Subtopic:   Financial Consumer Agency Of Canada Act
Permalink
?

The Deputy Speaker

No one rose and that is why I am moving now to resuming debate. The hon. member for Winnipeg Centre has the floor.

Topic:   Government Orders
Subtopic:   Financial Consumer Agency Of Canada Act
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NDP

Pat Martin

New Democratic Party

Mr. Pat Martin (Winnipeg Centre, NDP)

Mr. Speaker, I appreciate the opportunity to join in the debate on Bill C-38.

Not everything we do in the House is really of enormous gripping interest to every Canadian. I know that comes as a surprise, but this bill is being followed very closely by Canadians. Most Canadians have a strong opinion on the state of the Canadian banking sector and the financial institutions that Bill C-38 seeks to regulate.

In fact most Canadians feel very strongly about Canadian banks. Most Canadians think that Canadian banks are greedy and bloated institutions that are not really serving the best interests of Canadians. That is why they anxiously awaited this legislation.

They waited patiently while the MacKay task force studied this country's financial institutions in great detail for over two years. That report was finally presented to the Minister of Finance. He chose to implement many of the recommendations which have now found themselves into Bill C-38.

Things that the MacKay task force dealt with covered many of the concerns that Canadians have. Many Canadians came forward and made representations to the task force. Even through their members of parliament they have come forward to complain bitterly about the inadequacies in the Canadian banking sector. They have complained bitterly about the closing of local banks, whether they are in the inner city of Winnipeg, which I represent, where services are being arbitrarily shut down, or in rural Canada. We heard the Tory member speak passionately about how frustrating it is for the people in rural Nova Scotia who see their local branches being shut down, things they came to expect from our chartered banks.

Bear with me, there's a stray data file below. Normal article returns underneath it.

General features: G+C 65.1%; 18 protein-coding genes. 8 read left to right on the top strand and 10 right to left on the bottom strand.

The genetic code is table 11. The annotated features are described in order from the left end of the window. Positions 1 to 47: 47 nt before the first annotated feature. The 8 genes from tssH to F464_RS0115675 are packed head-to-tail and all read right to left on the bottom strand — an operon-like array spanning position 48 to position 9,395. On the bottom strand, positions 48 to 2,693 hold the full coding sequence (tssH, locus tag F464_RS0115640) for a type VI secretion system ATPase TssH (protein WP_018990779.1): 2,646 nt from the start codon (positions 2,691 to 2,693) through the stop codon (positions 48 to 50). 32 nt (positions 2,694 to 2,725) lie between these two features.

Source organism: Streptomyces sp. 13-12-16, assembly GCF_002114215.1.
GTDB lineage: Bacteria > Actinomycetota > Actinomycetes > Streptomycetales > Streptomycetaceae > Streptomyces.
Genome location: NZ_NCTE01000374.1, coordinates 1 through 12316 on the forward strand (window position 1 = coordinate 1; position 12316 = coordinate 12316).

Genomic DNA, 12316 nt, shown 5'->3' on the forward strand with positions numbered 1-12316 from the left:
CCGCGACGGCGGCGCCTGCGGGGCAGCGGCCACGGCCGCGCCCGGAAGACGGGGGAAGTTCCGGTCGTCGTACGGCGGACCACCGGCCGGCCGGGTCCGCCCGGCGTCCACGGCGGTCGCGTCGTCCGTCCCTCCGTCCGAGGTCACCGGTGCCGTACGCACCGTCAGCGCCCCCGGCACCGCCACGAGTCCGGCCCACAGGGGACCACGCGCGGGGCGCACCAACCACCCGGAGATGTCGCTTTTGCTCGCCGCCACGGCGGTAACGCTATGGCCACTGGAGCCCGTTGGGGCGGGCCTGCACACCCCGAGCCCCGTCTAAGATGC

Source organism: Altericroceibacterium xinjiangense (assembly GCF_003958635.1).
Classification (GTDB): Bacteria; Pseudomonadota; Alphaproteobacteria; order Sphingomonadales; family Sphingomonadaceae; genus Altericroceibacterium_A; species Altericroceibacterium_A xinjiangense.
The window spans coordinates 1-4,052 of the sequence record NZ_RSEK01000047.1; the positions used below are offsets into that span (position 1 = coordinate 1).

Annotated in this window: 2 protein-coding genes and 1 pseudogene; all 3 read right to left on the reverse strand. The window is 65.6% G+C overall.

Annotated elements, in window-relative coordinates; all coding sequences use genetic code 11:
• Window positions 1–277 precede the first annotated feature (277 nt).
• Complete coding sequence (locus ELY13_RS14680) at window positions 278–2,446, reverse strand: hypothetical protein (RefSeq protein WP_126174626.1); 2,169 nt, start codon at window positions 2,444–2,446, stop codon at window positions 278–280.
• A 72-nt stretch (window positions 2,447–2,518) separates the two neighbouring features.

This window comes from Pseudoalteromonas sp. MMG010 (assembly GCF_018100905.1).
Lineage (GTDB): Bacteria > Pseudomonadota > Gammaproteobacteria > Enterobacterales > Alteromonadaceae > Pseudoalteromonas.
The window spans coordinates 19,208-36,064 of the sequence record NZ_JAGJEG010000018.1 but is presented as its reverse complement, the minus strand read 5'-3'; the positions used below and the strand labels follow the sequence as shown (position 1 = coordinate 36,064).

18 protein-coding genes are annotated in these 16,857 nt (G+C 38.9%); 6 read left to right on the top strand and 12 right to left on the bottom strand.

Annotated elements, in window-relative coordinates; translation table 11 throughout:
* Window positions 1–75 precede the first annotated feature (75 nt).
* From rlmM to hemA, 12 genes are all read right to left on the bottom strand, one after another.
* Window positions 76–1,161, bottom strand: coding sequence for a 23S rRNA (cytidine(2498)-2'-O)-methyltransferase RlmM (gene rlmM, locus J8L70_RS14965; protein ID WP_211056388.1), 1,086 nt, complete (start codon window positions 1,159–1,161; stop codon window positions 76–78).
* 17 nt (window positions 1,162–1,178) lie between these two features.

We have to remember that the chartered banks enjoy a privileged status. This is not any old business. This is not a Home Hardware that can decide to build a new store in one place and shut down another one somewhere else. That is completely its business; it is a completely private institution. The chartered banks are privileged in the sense that we guarantee them a certain amount of business and a certain amount of profit. In return they owe us a certain amount of service. That was the deal. That was the tacit agreement between the Government of Canada and the chartered banks. That is why they are chartered. But they have broken their promise time and time again.

In an era of unprecedented record windfall profits, what do they do? They shut down the local branches so that seniors and inner city people in my riding at least do not have access. In the inner city of Winnipeg over 20 branches from all of the five chartered banks were shut down. Branches were shut down arbitrarily.